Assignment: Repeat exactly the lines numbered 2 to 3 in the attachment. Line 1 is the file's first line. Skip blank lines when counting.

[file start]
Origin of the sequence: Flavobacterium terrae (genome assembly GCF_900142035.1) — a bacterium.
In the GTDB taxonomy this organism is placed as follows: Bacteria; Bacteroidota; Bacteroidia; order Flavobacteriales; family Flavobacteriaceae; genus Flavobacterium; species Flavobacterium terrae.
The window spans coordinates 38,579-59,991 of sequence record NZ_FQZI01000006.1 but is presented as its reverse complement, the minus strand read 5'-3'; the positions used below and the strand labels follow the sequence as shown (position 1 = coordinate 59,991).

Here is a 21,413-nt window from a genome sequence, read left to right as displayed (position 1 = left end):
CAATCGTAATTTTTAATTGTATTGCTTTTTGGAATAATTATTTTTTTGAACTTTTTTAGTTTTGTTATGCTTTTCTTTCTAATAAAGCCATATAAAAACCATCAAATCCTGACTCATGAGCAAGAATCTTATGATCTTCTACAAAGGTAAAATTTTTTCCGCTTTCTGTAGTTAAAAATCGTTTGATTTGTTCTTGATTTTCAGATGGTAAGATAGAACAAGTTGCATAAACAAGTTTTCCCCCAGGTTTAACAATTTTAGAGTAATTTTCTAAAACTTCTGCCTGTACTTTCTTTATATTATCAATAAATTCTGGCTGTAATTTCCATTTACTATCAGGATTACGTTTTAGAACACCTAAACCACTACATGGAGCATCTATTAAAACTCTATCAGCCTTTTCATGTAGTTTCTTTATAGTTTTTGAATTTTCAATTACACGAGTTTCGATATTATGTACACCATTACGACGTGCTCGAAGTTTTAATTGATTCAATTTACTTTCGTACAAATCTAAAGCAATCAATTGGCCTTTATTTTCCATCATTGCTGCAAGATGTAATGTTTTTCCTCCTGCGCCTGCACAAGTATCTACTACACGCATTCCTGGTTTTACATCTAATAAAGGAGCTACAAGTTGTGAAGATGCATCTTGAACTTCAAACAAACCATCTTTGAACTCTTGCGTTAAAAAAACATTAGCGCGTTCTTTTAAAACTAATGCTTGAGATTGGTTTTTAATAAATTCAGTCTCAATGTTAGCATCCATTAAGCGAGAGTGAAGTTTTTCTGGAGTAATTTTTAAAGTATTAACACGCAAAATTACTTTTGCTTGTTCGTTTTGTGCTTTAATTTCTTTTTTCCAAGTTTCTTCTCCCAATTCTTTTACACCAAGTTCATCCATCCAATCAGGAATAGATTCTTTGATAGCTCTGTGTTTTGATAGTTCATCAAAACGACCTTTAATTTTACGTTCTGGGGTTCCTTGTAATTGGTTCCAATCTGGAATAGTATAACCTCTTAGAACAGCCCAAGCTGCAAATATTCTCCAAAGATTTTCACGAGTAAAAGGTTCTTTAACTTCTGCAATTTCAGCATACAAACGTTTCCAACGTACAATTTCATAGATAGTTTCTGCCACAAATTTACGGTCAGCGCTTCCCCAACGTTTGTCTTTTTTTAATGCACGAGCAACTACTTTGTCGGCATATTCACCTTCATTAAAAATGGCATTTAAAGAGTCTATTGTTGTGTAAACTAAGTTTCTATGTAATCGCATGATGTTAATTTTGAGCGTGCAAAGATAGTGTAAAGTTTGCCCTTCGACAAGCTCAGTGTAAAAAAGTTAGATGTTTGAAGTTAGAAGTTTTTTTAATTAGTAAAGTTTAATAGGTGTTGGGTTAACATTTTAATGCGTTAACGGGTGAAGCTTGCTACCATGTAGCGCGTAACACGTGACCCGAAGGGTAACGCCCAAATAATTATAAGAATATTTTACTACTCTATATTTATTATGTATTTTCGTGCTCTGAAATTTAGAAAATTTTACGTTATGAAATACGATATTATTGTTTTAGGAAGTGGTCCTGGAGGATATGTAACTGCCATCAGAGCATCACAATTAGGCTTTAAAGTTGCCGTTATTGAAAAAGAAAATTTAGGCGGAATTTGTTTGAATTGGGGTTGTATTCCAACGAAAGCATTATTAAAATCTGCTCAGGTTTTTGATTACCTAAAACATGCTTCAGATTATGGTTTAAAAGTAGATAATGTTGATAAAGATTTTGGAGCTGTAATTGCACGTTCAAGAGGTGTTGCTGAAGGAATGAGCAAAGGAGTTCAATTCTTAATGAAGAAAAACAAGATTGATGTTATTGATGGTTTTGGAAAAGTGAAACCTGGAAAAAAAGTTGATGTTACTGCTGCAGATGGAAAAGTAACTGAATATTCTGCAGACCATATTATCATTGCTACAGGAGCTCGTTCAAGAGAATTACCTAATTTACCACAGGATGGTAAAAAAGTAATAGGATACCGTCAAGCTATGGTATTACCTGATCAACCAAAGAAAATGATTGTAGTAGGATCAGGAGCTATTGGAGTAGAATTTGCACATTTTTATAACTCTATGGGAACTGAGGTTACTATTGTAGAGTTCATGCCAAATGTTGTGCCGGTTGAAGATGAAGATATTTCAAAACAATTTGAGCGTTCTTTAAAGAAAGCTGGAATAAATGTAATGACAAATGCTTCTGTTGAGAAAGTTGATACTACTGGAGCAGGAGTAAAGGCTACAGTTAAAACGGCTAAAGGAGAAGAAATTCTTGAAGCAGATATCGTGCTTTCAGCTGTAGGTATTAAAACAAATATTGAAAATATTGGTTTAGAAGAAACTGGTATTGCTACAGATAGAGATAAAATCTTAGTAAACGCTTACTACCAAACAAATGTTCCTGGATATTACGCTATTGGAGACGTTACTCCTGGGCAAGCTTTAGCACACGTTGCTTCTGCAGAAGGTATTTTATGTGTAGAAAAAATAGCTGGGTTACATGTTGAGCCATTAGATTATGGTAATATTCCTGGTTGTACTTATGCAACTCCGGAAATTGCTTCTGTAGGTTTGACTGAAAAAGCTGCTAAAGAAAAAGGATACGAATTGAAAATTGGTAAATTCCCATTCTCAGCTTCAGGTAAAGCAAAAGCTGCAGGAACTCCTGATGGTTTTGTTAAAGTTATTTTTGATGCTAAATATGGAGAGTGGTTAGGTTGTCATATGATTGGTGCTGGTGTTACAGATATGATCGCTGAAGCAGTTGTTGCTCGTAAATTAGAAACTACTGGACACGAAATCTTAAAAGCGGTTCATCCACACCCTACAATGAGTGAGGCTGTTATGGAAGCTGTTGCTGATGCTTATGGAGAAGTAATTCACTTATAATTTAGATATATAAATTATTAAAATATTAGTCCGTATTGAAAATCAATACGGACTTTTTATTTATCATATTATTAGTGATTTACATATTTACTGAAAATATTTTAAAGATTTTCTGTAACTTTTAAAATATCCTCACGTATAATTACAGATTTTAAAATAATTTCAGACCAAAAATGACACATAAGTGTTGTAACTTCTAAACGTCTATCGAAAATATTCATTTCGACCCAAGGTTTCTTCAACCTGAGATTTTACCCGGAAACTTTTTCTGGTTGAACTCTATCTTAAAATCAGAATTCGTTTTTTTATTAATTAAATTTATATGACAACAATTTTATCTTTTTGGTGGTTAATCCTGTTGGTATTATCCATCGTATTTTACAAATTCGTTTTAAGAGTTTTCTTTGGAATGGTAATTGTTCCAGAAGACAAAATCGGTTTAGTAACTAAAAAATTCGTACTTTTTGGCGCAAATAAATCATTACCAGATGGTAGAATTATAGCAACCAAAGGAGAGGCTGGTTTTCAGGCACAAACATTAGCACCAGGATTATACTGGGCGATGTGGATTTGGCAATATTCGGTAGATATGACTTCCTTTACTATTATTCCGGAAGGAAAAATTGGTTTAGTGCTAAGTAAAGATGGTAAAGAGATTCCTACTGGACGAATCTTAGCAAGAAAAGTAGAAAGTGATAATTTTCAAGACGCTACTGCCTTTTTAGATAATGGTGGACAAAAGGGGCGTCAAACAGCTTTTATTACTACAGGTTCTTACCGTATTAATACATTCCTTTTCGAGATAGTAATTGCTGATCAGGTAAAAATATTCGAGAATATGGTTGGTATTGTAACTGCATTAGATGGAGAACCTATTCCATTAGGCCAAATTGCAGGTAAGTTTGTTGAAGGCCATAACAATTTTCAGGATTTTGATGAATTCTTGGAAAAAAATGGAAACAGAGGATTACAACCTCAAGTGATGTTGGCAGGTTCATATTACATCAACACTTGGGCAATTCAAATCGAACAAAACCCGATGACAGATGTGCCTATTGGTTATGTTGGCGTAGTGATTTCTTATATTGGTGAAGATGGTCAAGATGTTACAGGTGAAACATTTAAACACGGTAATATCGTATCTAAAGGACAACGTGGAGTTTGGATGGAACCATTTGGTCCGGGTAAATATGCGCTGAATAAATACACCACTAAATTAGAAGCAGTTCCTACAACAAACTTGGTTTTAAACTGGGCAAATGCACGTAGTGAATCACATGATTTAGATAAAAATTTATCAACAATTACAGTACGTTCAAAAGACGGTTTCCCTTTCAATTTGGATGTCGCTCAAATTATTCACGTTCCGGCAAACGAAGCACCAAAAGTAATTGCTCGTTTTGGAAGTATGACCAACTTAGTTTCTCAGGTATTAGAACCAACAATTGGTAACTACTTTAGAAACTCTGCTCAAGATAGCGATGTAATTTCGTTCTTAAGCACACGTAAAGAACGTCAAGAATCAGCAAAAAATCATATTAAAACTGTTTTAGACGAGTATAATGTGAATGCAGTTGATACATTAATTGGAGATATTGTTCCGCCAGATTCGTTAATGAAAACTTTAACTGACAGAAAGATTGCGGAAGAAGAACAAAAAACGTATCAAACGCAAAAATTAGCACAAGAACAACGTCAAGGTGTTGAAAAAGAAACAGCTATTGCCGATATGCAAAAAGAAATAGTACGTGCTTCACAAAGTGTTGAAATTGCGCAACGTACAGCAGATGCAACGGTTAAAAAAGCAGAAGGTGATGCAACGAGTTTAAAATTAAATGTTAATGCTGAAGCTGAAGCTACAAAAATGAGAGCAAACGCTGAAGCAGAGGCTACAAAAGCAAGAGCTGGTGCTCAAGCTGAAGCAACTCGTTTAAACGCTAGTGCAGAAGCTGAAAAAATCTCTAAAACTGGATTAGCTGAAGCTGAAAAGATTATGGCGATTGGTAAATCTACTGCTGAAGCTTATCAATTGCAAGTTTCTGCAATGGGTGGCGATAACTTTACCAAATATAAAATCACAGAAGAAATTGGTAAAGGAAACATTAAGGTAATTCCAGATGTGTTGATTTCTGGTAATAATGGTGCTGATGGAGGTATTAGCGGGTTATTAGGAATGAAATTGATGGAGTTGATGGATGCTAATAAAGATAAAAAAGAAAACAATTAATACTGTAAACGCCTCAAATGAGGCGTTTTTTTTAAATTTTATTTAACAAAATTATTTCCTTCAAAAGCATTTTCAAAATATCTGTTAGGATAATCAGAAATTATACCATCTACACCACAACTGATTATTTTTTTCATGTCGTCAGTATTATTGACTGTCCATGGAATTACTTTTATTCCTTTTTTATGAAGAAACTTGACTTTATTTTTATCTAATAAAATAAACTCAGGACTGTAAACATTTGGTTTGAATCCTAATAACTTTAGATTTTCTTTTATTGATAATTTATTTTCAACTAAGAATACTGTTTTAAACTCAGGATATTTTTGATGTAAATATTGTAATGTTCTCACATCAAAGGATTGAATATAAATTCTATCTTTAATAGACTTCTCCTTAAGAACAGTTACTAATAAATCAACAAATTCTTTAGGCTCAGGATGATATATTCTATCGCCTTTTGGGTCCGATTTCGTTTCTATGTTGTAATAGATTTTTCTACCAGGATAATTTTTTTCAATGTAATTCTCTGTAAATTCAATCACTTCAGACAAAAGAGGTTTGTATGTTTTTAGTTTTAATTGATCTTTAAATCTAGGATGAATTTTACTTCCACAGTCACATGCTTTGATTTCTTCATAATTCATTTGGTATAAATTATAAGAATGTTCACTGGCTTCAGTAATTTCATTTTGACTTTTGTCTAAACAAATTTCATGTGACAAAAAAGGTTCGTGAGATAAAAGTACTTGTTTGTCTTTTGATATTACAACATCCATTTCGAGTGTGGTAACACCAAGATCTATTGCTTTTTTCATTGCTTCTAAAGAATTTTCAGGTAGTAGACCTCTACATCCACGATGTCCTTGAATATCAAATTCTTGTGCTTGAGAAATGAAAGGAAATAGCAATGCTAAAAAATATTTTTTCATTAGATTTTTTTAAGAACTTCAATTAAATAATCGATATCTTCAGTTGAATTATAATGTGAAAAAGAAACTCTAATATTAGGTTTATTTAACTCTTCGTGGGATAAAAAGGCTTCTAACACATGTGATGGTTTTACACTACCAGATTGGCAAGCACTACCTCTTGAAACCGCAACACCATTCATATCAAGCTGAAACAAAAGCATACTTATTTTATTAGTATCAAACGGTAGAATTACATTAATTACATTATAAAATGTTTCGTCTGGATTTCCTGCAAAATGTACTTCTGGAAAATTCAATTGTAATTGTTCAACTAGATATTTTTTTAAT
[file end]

In the GTDB taxonomy this organism is placed as follows: Bacteria; Bacteroidota; Bacteroidia; order Flavobacteriales; family Flavobacteriaceae; genus Flavobacterium; species Flavobacterium terrae.
The window spans coordinates 38,579-59,991 of sequence record NZ_FQZI01000006.1 but is presented as its reverse complement, the minus strand read 5'-3'; the positions used below and the strand labels follow the sequence as shown (position 1 = coordinate 59,991).